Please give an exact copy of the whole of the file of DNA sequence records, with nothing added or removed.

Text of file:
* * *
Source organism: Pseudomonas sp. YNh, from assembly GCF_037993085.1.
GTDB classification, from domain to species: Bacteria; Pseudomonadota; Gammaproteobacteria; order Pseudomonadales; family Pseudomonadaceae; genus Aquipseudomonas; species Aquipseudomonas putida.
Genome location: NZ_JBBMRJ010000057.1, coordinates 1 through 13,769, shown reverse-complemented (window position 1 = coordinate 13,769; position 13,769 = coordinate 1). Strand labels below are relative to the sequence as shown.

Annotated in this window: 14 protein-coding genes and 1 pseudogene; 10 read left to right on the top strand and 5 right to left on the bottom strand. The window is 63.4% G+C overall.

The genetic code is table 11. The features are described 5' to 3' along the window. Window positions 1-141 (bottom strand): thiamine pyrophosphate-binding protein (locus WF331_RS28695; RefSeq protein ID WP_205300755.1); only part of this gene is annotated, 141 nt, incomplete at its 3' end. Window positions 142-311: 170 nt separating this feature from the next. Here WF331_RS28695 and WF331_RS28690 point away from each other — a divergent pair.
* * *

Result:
Source organism: Pseudomonas sp. YNh, from assembly GCF_037993085.1.
GTDB classification, from domain to species: Bacteria; Pseudomonadota; Gammaproteobacteria; order Pseudomonadales; family Pseudomonadaceae; genus Aquipseudomonas; species Aquipseudomonas putida.
Genome location: NZ_JBBMRJ010000057.1, coordinates 1 through 13,769, shown reverse-complemented (window position 1 = coordinate 13,769; position 13,769 = coordinate 1). Strand labels below are relative to the sequence as shown.

Annotated in this window: 14 protein-coding genes and 1 pseudogene; 10 read left to right on the top strand and 5 right to left on the bottom strand. The window is 63.4% G+C overall.

The genetic code is table 11. The features are described 5' to 3' along the window. Window positions 1-141 (bottom strand): thiamine pyrophosphate-binding protein (locus WF331_RS28695; RefSeq protein ID WP_205300755.1); only part of this gene is annotated, 141 nt, incomplete at its 3' end. Window positions 142-311: 170 nt separating this feature from the next. Here WF331_RS28695 and WF331_RS28690 point away from each other — a divergent pair.